Congress is undergoing pressure to pass an emergency package to fund efforts to combat the Zika virus– some officials are concerned that the virus could be transmitted for the first time in the United States later this summer.
It has now been three months since President Obama first asked lawmakers for funds to combat the virus, and even though they haven’t done anything yet, the Senate is expected to vote next week on a deal.
So far, nobody in the United States has gotten the virus as a result of a mosquito bite, but nearly 500 people have returned have with symptoms of the virus after traveling to areas in South America.
Zika, which is rarely fatal, tends to show minor symptoms such as fever or joint pain. It can also cause problems in pregnant women in the form of a serious birth defect which makes the baby’s head smaller and also has a smaller brain that may not have developed fully.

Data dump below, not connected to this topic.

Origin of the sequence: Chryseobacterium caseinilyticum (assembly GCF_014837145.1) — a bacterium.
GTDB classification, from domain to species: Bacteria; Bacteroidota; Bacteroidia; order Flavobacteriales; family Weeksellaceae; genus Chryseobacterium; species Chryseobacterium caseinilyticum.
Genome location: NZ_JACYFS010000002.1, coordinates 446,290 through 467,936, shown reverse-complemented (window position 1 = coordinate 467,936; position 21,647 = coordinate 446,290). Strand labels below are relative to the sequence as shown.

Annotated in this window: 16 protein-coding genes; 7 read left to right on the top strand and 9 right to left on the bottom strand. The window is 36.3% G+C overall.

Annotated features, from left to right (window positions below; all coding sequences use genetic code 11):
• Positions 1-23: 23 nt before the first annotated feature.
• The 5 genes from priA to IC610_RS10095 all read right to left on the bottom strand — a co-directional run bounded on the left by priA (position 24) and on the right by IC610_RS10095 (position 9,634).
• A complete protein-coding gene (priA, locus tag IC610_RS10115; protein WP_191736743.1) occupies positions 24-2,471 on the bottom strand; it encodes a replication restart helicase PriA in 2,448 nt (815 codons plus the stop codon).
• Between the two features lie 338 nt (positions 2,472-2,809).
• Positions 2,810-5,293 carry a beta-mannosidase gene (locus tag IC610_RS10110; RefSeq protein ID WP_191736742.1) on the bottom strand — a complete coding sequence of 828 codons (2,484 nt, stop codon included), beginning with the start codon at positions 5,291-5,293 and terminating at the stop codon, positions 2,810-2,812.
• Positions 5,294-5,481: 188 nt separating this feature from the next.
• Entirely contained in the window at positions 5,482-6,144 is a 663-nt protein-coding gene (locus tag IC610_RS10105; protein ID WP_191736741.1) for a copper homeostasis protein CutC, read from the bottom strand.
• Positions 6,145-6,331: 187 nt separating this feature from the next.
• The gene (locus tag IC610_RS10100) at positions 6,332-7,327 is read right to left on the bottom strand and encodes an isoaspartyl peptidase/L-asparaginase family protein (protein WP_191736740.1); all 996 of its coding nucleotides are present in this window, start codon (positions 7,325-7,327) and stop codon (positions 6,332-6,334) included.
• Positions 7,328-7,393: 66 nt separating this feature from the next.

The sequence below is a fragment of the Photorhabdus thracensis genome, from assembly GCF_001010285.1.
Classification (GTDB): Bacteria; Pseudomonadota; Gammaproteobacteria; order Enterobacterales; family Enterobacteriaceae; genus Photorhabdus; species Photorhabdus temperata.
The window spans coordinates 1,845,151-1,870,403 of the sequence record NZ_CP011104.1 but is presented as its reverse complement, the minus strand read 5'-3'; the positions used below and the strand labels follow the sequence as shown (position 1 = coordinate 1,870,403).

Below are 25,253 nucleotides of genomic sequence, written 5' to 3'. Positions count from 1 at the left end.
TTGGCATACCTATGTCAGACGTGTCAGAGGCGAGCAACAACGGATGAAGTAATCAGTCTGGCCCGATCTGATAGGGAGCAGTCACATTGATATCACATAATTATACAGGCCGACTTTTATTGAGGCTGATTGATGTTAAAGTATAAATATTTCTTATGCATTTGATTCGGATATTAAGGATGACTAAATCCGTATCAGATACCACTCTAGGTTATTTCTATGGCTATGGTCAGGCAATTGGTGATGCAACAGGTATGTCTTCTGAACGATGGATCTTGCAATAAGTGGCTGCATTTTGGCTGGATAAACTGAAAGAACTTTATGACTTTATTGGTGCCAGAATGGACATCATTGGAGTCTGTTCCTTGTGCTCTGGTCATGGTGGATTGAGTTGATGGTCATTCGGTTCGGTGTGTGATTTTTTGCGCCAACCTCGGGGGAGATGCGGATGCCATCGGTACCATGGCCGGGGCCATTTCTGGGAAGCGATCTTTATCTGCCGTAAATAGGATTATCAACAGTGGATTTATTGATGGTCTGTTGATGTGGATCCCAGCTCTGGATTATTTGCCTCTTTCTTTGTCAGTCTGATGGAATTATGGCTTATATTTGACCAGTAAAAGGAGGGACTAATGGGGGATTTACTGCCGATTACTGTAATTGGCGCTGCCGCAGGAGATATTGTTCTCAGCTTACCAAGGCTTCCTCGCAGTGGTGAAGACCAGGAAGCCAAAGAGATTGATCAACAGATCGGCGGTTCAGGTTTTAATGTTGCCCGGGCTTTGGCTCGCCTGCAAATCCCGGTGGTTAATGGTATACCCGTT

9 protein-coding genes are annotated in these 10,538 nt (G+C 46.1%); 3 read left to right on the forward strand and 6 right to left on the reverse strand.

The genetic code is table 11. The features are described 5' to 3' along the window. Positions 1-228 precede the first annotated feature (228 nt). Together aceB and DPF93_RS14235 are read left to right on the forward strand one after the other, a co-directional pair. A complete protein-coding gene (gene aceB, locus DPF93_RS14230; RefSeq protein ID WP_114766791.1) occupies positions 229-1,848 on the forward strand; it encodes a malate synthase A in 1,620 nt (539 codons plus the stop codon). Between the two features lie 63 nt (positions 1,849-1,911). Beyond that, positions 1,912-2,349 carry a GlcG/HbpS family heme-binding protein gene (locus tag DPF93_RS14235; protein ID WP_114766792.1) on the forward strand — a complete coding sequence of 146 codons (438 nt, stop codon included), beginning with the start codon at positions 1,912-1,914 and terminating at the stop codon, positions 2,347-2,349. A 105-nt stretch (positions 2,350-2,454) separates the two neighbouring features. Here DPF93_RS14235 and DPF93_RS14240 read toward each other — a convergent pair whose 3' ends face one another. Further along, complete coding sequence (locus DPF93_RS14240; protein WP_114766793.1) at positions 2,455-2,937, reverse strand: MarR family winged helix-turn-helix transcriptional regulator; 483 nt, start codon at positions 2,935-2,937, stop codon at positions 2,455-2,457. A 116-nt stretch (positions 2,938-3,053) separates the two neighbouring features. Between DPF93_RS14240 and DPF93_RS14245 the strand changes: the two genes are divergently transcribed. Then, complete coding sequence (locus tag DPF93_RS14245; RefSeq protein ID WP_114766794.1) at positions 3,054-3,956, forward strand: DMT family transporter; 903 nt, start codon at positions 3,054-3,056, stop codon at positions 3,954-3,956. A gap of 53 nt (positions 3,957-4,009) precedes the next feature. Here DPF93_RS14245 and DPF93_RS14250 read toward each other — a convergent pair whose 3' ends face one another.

There are currently no vaccines for the virus, but Dr. Anthony Fauci, director of the National Institute of Allery and Infectious Diseases, told CBS news that the first phase of vaccine trials will begin in September, but it may take a long time to see if it is actually working. It could be as early as 2018, or even a few years later than that.
The first death as a result of Zika was reported in Puerto Rico at the end of April. The World Health Organization declared a public health emergency of international concern, and they predict that 3-4 million people in the Americas could get the disease this year.
Mosquito season is in full swing in the United States, and Fauci warns that there could be local outbreaks soon, and is urging Congress to approve new funding to prepare for the virus. “I think there is a very good chance that we’ll have the same sort of restricted local outbreaks, particularly in areas of the country where they have robust mosquito activity…” Fauci told CBS.
Source: CBS News